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            So, select star order by random limit one then since it’s easier to maintain?

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          There’s nothing in the list that’s game development specific. On the subject of the performance related items, there’s nothing saying “I will write fast code and optimise it to within an inch of its life (or my own life).” Just “I measure it” and “I know how to make it faster if I need to.”

          That’s too much?

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            I’ve just made peace with the fact that I have to repeat I don’t think it’s unimportant.

            I’m just saying it’s given too much focus. Look at how many of those bullet points are about performance, while there’s only one that’s partially about architecture.

            In some problem domains, your business competes on performance (among other things). In those domains (like game development) you spare a big chunk of your brain to constantly evaluate every decision you take on its performance implications.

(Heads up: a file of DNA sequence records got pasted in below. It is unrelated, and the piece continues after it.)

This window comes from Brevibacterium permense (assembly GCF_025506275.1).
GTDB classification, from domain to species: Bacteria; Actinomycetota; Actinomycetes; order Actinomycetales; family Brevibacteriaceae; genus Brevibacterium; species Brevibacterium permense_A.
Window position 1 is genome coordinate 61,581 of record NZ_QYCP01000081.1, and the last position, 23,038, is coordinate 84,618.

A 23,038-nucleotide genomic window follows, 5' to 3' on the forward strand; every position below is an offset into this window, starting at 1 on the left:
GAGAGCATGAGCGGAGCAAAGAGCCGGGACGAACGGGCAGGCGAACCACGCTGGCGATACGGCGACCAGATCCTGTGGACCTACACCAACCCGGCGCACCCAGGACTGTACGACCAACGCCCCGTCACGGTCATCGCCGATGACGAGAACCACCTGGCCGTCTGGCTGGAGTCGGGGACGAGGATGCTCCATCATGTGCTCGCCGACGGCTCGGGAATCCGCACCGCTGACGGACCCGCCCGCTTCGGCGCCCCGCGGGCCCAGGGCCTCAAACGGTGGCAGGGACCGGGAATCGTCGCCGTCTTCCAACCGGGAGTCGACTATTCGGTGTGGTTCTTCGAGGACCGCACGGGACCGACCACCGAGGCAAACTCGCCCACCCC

In some other domains (like web applications), performance affects the business only when it’s very costly on the servers or when it degrades the user experience. Businesses compete on their ability to change and adapt. In those domains, you know performance can become an issue if you screw up, but you’re not constantly thinking about it. What you’re thinking about all the time is the architecture.

            And you can turn the argument around. The architecture is important in game development as well, but less so than web, because you spend years building a game, and any change in requirements is a fault of your own. And when you release, most games don’t even try to stay compatible with the save files produced with the previous versions. And the players are OK with it.